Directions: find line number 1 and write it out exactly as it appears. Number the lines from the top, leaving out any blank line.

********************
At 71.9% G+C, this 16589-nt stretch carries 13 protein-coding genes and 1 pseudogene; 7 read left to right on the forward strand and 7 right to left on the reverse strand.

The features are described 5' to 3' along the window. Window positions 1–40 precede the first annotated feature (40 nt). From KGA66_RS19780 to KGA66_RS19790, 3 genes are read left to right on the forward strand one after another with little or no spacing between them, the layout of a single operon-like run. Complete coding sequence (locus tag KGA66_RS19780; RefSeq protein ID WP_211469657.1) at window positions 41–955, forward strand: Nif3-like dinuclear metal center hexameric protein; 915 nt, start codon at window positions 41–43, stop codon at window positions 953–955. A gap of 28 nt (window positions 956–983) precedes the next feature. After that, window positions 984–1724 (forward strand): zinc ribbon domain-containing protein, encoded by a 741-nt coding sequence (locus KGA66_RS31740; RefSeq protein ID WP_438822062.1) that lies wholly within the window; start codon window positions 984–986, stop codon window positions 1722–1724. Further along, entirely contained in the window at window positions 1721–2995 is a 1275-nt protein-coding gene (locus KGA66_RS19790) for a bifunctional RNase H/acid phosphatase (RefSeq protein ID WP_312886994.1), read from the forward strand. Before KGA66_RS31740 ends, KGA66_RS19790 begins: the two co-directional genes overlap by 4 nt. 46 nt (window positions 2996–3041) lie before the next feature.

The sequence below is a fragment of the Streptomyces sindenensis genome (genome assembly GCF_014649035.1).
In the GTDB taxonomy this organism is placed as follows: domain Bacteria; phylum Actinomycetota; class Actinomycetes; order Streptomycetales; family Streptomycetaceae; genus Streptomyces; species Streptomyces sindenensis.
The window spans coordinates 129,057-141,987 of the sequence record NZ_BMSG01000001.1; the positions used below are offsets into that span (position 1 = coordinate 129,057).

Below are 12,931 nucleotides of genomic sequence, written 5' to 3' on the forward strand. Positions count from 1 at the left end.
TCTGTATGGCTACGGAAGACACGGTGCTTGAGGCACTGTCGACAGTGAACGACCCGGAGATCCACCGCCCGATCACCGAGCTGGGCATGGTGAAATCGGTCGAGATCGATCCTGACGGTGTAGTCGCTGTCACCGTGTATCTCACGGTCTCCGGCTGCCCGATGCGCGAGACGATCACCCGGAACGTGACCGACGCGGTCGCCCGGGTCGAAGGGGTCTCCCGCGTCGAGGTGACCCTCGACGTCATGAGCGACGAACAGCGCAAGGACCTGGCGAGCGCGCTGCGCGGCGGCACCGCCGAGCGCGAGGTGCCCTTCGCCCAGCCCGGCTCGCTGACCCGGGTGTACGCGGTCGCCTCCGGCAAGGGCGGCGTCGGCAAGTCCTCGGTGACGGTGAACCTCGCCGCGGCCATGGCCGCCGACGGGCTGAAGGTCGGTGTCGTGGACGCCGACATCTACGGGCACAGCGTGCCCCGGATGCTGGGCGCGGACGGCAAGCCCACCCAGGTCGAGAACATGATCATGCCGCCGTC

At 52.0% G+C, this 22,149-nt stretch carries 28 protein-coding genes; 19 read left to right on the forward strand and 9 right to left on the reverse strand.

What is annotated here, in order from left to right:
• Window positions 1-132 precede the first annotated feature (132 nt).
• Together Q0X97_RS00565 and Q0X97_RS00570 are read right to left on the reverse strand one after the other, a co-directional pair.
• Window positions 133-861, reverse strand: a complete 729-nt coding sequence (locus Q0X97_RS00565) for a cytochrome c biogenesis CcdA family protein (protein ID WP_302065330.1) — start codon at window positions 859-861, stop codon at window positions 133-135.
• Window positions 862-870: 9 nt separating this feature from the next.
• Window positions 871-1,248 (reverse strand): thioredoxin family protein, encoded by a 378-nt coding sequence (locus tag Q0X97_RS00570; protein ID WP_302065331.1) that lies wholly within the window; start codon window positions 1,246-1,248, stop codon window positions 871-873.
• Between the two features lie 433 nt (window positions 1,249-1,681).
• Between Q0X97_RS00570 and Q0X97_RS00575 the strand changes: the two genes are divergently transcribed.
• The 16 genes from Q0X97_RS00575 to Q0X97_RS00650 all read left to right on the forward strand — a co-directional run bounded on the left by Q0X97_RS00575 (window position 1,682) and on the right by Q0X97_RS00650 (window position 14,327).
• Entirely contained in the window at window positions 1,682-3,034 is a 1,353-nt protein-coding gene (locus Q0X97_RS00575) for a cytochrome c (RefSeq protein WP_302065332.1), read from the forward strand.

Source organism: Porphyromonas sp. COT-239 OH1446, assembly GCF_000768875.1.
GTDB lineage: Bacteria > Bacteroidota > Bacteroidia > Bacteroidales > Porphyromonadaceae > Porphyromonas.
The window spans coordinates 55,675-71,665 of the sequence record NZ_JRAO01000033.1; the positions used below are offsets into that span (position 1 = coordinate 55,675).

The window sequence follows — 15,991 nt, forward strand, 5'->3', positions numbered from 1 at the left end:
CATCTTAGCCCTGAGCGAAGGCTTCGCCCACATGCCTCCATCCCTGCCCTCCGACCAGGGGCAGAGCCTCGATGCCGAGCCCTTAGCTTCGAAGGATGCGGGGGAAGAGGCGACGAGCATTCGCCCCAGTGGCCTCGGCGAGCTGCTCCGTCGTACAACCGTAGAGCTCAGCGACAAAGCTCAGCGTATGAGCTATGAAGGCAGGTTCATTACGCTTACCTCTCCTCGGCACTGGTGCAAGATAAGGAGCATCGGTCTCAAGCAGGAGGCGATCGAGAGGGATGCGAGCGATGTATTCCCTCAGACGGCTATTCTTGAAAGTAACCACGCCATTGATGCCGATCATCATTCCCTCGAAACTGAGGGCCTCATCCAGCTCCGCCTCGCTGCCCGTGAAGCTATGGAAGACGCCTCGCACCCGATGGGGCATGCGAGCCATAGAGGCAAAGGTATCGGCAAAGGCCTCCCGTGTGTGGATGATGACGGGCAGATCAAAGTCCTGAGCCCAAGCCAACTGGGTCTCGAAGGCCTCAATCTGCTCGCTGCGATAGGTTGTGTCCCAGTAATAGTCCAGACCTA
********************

At 71.9% G+C, this 16589-nt stretch carries 13 protein-coding genes and 1 pseudogene; 7 read left to right on the forward strand and 7 right to left on the reverse strand.